Clemson coach Dabo Swinney celebrates with the defense after a Wake Forest turnover in an NCAA college football game Saturday, Sept. 12, 2020, in Winston-Salem, N.C. (Walt Unks/The Winston-Salem Journal via AP)
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Like college coaches around the nation, Clemson's Dabo Swinney is always looking to build on his team's depth. That wasn't hard to do in the top-ranked Tigers opener as several highly-regarded freshmen played early and often in a win against Wake Forest.

Defensive linemen Bryan Bresee and Myles Murphy combined for 2.5 of Clemson's six sacks in the 37-13 win while on the other side of the ball, strong-armed first-year quarterback D.J. Uiagalelei saw his first college action as starter Trevor Lawrence's backup.

“It's not anything new for us,” Swinney said Tuesday.

Indeed, it is. Clemson played 78 of the 80 players it brought to Wake Forest. The Tigers led the nation the previous two seasons — both which ended in the national championship game — in the number of players used per game.

Swinney acknowledged that strong backups may be more essential this season as the Tigers play amid a nationwide pandemic.

Three of Clemson's most experienced defensive starters in end Justin Foster and cornerbacks Derion Kendrick and Mario Goodrich were unavailable because of medical protocols.

Swinney said Kendrick and Goodrich should return to face Citadel of the Football Championship Subdivision for Clemson's home opener Saturday while Foster will remain out.

“This year, it's never been more important” to get players time on the field, he said.

That was certainly true of Murphy and Bresee, two of the most coveted defensive prospects in last year's high school class.

Murphy is a 6-foot-5 end from Marietta, Georgia, who seemed to be in the Wake Forest backfield as much as the Demon Deacons. Murphy led Clemson with seven tackles, two of them sacks.

“My first drive out there, I was very nervous,” Murphy said. But after his first hit, he went back to football.

“After that, it was like high school ball and I just did what I do out on the field,” he said.

Bresee, also 6-5, is a tackle from Damascus, Maryland. He finished with 3.5 tackles while he and Murphy became the first Tigers' freshmen to post sacks in their debut games in four years.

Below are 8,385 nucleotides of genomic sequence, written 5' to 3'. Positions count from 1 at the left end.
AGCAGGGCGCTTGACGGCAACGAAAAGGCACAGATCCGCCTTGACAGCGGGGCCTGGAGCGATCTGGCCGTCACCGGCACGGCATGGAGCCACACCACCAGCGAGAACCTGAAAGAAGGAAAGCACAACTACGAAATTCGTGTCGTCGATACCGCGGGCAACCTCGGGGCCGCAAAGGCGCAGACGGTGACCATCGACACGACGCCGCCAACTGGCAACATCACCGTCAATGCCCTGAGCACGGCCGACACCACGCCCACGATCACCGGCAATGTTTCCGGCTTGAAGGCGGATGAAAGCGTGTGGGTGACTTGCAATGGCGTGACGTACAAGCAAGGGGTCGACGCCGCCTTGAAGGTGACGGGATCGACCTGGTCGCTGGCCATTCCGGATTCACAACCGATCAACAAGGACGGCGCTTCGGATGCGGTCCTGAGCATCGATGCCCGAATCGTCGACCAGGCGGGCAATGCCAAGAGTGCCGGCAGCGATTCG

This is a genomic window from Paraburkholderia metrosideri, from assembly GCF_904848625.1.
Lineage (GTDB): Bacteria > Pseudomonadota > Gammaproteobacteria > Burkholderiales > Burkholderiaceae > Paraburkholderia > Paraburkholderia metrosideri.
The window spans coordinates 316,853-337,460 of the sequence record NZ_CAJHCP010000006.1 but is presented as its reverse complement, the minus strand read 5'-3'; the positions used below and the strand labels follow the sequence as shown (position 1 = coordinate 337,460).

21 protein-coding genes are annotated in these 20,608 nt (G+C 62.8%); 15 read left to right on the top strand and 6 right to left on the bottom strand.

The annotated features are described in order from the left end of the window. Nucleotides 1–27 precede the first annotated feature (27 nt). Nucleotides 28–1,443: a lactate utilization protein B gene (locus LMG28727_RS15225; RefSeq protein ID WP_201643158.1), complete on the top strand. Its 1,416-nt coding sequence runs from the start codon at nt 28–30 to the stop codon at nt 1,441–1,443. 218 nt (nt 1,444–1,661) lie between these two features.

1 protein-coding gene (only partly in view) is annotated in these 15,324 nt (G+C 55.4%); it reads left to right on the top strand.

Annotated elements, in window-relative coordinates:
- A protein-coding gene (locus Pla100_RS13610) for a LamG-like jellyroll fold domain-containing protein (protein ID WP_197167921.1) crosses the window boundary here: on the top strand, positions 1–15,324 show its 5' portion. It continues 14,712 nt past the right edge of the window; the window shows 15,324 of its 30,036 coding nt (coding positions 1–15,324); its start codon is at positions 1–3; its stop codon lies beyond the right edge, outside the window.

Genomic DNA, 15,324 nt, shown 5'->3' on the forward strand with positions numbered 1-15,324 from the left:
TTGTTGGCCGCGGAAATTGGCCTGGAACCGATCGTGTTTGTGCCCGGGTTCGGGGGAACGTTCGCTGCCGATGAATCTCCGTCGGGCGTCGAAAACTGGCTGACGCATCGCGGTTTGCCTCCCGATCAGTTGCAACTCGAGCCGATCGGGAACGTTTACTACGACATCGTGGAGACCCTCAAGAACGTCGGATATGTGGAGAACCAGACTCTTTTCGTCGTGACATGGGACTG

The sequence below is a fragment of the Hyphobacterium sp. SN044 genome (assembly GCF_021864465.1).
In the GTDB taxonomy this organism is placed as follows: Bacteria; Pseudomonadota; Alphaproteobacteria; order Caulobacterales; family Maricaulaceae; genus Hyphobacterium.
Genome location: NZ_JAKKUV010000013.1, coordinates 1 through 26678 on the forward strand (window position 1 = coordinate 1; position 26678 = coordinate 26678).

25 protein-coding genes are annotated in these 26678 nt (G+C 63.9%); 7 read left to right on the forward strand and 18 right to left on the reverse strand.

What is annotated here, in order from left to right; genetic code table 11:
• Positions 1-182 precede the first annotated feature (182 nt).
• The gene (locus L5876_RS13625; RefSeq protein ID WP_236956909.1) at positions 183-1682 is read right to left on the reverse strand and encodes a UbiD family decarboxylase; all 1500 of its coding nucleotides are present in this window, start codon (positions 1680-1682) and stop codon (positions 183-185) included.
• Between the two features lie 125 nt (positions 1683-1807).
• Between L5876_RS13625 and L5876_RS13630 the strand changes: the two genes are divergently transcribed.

Bresee also blocked a field goal.

It was a strong start to what defensive coordinator Brent Venables hopes to see often the next few seasons. He was also amused y Bresee' eagerness; who was called for an offsides penalty on one of his first snaps before settling in.

“He was like a big puppy dog, a big Labrador, you let him outside for the first time and bring him home for the first time and he's wetting all over the place,” Venables joked.

The results were pleasing for Murphy and Bresee, who are becoming close and have discussed wanting to make an impact right away.

Bresee and Murphy likely have more playing time ahead with Foster's continued absence and starting defensive tackle Tyler Davis spraining a knee ligament against Wake Forest that should keep him out another week or two.

On the other side of the ball, it was Uaigalelei who subbed in at quarterback for Lawrence, a junior who has said this will be his last season in college.

Uaigalelei, of Inland Empire, California, was ranked the No. 2 overall prospect by He's considered Lawrence's eventual successor and the latest in line of strong-armed quarterbacks like Deshaun Watson of the Houston Texans and this year's starter in Lawrence.

“I know if I were a young guy, I'd be excited to play with D.J.,” fifth-year tight end J.C. Chalk said.

Uiagalelei, a solid 6-4, 250 pounds, completed two of three passes and ran a mistake-free offense in his two series.

He said a big reason he chose to play at Clemson — Uiagalelei had offers from Alabama, Ohio State and Oklahoma among others — was to learn from Lawrence.

“When he steps on the field, he's got that business mindset,” Uiagalelei said. “Every single rep matters, every single rep counts.”

And playing behind Lawrence was a better long-term prospect than going somewhere he could start right away.

“I'm right behind the best player in the country," Uiagalelei said. “I get to pick his brain, see how he does it and learn from him.”


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